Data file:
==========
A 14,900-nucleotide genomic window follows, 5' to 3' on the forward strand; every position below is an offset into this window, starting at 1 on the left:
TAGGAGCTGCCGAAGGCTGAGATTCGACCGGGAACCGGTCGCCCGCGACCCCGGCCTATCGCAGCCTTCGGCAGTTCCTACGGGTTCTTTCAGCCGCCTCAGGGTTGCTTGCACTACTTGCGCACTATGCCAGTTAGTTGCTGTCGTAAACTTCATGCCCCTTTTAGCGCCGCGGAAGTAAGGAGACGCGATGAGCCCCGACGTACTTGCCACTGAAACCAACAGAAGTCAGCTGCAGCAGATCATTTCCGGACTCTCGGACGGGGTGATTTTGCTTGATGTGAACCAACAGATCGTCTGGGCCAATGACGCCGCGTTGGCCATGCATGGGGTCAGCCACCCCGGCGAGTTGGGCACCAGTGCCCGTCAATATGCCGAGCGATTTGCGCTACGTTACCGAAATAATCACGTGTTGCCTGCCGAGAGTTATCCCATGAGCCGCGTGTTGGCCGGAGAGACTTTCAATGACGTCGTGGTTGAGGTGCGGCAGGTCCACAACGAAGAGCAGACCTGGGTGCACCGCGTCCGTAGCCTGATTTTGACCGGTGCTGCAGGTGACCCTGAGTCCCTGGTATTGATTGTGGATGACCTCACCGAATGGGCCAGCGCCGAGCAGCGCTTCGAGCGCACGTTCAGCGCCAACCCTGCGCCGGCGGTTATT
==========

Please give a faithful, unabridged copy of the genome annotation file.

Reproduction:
A 14,900-nucleotide genomic window follows, 5' to 3' on the forward strand; every position below is an offset into this window, starting at 1 on the left:
TAGGAGCTGCCGAAGGCTGAGATTCGACCGGGAACCGGTCGCCCGCGACCCCGGCCTATCGCAGCCTTCGGCAGTTCCTACGGGTTCTTTCAGCCGCCTCAGGGTTGCTTGCACTACTTGCGCACTATGCCAGTTAGTTGCTGTCGTAAACTTCATGCCCCTTTTAGCGCCGCGGAAGTAAGGAGACGCGATGAGCCCCGACGTACTTGCCACTGAAACCAACAGAAGTCAGCTGCAGCAGATCATTTCCGGACTCTCGGACGGGGTGATTTTGCTTGATGTGAACCAACAGATCGTCTGGGCCAATGACGCCGCGTTGGCCATGCATGGGGTCAGCCACCCCGGCGAGTTGGGCACCAGTGCCCGTCAATATGCCGAGCGATTTGCGCTACGTTACCGAAATAATCACGTGTTGCCTGCCGAGAGTTATCCCATGAGCCGCGTGTTGGCCGGAGAGACTTTCAATGACGTCGTGGTTGAGGTGCGGCAGGTCCACAACGAAGAGCAGACCTGGGTGCACCGCGTCCGTAGCCTGATTTTGACCGGTGCTGCAGGTGACCCTGAGTCCCTGGTATTGATTGTGGATGACCTCACCGAATGGGCCAGCGCCGAGCAGCGCTTCGAGCGCACGTTCAGCGCCAACCCTGCGCCGGCGGTTATT